Why are cancer rates rising among those under 50? (VIDEO)

More people are being diagnosed with cancer, especially those under the age of 50, but why?

At 41, Barney Morris was thriving.

“I was a federal agent at the time, moving up the ladder quickly. I was a major in the US Air Force,” he said.

But all of that came to a screeching halt. Annual check up when his doctor gave him the shocking news: he had prostate cancer.

“I thought he was in perfect health. He had absolutely no symptoms,” Morris said.

A recent study in nature magazine found that prostate cancer is among 14 different cancers that are increasing among adults under the age of 50 at an alarming rate. Cancers of the breast, colorectal, endometrium and esophagus, head and neck, pancreas, liver, stomach, thyroid and multiple myeloma increased significantly between 2000 and 2012. Researchers say all of these cancers have specific risk factors in common, such as diet , lifestyle, weight, environmental exposures and our gut microbiome.

Dr. Shad Marvasti believes that conventional medicine does not focus enough on these risks when it comes to treating disease.

“We do drugs, surgeries, nutrition is secondary, but there is a great need because drugs alone are not going to solve our problems,” Mavasti said.

The study authors note that more cancer diagnoses may be related to earlier and more effective detection. But cancer screening in the US has plummeted during the pandemic. The government estimates 9.4 million projections that normally would have occurred in 2020, but never did.

Dr. David Lindner is a pulmonary and critical care physician at NCH Healthcare System.

“So instead of us diagnosing stage one and two, where surgical cure and other therapy options are available, we’ve unfortunately seen an increase in stage three and four cancers,” Lindner said.

The researchers also noted a connection to the “birth cohort” effect. That means each generation has a higher risk of developing cancer because of the risk factors they were exposed to when they were younger. For example: People born in 1960 have a higher risk of cancer than those born in 1950. While the researchers didn’t pin down the specific factors that drive the birth cohort effect, they do have a few theories, starting with what we put into our bodies .

“Researchers have shown in the United States and around the world that the number one risk factor for premature disease, illness and preventable death is diet,” Mavasti said.

Last year, researchers at New York University found that almost 60% of the average American diet is made up of processed foods. Two large studies this year found that men were 29% more likely to develop colorectal cancer if they ate ultra-processed foods, such as frozen dinners, cold cuts, and soft drinks.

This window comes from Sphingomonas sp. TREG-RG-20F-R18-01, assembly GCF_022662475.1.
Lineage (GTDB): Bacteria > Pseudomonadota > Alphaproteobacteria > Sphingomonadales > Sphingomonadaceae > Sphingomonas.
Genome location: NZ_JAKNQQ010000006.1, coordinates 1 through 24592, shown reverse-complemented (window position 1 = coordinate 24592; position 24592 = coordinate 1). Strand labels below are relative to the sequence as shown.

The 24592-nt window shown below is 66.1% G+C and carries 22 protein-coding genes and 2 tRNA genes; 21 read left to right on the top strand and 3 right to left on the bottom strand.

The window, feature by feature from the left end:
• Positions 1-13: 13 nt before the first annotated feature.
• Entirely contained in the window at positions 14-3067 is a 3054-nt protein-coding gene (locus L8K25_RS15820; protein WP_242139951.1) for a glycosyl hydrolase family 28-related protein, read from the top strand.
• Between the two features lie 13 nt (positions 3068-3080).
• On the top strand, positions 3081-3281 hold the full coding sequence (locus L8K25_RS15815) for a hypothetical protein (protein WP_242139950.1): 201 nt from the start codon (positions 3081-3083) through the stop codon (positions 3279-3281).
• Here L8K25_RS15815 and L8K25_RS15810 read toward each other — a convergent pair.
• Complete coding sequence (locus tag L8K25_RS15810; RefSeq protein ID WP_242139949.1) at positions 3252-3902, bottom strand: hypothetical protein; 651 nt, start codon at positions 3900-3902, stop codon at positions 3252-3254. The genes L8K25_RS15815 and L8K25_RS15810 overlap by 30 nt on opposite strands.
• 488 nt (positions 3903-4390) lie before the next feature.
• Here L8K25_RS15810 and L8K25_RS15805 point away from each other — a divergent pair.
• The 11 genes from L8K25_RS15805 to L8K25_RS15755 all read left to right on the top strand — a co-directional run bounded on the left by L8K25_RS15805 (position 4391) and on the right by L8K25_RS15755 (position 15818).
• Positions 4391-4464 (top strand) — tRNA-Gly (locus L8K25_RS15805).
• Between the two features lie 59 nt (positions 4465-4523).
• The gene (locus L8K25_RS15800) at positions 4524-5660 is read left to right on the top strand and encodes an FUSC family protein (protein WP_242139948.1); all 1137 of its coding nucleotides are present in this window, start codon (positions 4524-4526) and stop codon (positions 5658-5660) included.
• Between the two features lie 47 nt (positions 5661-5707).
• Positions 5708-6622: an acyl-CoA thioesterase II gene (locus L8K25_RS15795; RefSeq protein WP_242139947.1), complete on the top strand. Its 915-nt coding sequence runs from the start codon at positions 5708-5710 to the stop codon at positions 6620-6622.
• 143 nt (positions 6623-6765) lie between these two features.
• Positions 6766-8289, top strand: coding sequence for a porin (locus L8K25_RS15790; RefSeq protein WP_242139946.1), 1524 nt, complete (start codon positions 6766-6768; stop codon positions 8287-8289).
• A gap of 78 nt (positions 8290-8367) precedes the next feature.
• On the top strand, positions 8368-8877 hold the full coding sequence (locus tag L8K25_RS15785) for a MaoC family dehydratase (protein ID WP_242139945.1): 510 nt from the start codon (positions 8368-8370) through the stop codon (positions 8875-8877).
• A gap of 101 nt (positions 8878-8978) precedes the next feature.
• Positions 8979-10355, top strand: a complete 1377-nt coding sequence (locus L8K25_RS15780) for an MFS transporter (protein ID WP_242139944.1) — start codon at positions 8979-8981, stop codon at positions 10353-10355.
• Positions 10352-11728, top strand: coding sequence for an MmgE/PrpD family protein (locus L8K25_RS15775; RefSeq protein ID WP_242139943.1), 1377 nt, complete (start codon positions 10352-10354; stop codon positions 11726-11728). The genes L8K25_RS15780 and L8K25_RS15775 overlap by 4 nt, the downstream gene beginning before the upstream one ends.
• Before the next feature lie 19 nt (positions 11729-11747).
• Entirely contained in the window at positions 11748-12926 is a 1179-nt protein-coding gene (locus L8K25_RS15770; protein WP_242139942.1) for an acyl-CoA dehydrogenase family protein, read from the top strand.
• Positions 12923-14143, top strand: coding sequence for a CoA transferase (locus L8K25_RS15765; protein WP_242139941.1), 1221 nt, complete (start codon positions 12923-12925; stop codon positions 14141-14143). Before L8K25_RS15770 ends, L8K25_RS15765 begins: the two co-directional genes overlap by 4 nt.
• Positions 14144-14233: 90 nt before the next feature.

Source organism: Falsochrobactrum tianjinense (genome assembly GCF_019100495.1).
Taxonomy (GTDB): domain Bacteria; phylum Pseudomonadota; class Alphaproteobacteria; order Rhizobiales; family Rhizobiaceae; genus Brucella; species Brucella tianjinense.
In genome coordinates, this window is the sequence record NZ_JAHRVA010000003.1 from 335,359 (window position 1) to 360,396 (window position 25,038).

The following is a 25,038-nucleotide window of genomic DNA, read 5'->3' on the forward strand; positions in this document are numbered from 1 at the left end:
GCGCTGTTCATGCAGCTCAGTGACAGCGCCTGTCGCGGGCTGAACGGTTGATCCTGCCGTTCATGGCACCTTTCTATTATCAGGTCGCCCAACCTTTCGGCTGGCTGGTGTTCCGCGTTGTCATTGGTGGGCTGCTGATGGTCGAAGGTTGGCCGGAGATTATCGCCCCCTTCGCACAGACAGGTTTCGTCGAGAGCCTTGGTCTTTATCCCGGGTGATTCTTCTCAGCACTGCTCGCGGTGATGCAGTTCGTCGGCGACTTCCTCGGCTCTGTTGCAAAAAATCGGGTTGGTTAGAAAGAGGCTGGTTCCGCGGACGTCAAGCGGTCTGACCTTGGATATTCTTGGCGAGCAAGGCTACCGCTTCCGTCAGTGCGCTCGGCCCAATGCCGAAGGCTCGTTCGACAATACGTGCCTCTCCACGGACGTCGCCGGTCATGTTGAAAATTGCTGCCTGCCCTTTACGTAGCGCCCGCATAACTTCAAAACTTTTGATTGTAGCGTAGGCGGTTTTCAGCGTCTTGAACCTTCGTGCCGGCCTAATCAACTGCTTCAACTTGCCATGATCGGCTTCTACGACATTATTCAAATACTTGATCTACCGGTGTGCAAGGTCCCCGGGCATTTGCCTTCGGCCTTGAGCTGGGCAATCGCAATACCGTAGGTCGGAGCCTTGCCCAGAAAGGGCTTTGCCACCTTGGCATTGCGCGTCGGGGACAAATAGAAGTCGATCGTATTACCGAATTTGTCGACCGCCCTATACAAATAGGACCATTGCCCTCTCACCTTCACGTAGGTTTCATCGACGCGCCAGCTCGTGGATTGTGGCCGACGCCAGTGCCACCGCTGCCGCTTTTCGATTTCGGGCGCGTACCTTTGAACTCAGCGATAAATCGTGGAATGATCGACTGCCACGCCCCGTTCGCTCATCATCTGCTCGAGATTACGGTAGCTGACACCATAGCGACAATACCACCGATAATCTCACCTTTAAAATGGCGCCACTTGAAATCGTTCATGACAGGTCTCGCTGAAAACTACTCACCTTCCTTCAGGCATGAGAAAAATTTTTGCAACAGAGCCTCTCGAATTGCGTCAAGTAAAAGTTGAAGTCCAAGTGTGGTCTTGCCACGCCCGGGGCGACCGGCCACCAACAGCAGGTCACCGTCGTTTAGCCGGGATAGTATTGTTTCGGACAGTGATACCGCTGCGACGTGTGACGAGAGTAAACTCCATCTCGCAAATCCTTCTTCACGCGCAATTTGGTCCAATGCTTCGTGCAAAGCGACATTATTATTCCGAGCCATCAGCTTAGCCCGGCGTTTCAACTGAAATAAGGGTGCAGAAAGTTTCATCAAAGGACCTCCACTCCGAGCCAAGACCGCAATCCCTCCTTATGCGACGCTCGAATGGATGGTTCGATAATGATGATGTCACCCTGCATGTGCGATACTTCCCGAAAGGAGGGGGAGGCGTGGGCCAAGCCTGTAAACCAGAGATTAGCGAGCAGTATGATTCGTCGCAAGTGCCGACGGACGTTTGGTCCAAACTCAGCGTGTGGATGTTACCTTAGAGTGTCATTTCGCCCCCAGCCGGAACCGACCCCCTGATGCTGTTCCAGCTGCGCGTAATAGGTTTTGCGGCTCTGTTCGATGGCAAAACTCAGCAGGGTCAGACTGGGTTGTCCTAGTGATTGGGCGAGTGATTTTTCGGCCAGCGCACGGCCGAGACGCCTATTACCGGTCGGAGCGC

“These processed foods have been linked to the diseases of our time: diabetes, heart disease, obesity, cancer, even the weakening of our immune systems,” Mavasti said.

The cancer study noted that since the 1950s, the amount of processed food Americans eat has increased dramatically. Scientists think those foods are affecting the microbes in our gut microbiome, which help with digestion and immunity. A study in the journal Frontiers showed that our gut is vital in predicting how our body responds to cancer therapies, disease progression, and ultimately whether we live or die.

Registered dietitian Betsy Opyt said healthy food is key to a healthy gut and a healthy life.

“We can think of our gut as our first line of defense. That’s what helps us build our immune system, assimilate vitamins and minerals into our body,” Opyt said.

The cancer study found that alcohol also contributed to rising rates and pointed to increased alcohol use among teens since the 1990s, and heavy drinking among adults in recent decades.

Professor Davd Jurnegon, who studies the influence of alcohol advertising and marketing, said many people don’t realize the government lists alcohol as a carcinogen.

“Also, if alcohol is, if your body processes alcohol, right, it turns into acetaldehyde, which is also a carcinogen,” Jurnegon said.

Lack of sleep could also increase your risk of cancer. The cancer study said that children sleep much less today than they did two decades ago. The researchers also noted that irregular sleep could lead to metabolic problems such as obesity or type II diabetes, which are other risk factors.

Registered dietitian and certified diabetes educator Audrey McKernan said managing sleep and stress are vital to maintaining a healthy lifestyle.

“Because typically when people have poor sleep patterns or are very stressed, they’re making poor decisions and it makes it harder for them to stick to the plan long-term,” McKernan said.

If all of this seems overwhelming, health experts say there are many things you can do to lower your risk of cancer. Depending on your age, annual screenings may not be necessary, but they’re always a good idea if you’re experiencing any abnormal symptoms. As for prevention: Dr. Shawn Dason of the OSU Comprehensive Cancer Center said your best defense may be a healthy lifestyle.

“If you really don’t smoke, keep your weight in moderation, keep your diet fairly balanced and see your health care provider regularly, get all your preventative health care checkups, I think, as far as medical science and knowledge knows today, those are the best things you can do to take care of your health,” Dason said.

Most doctors don’t recommend regular cancer screening until you’re fifty. But for Morris, early detection of cancer saved his life.

“Would you rather deal with a few seconds of awkwardness? Or would you rather die?” Morris said.

Barney not only beat his cancer, he beat it twice.

And doctors stress: it’s never too late to live a better, healthier life.

Leave a Comment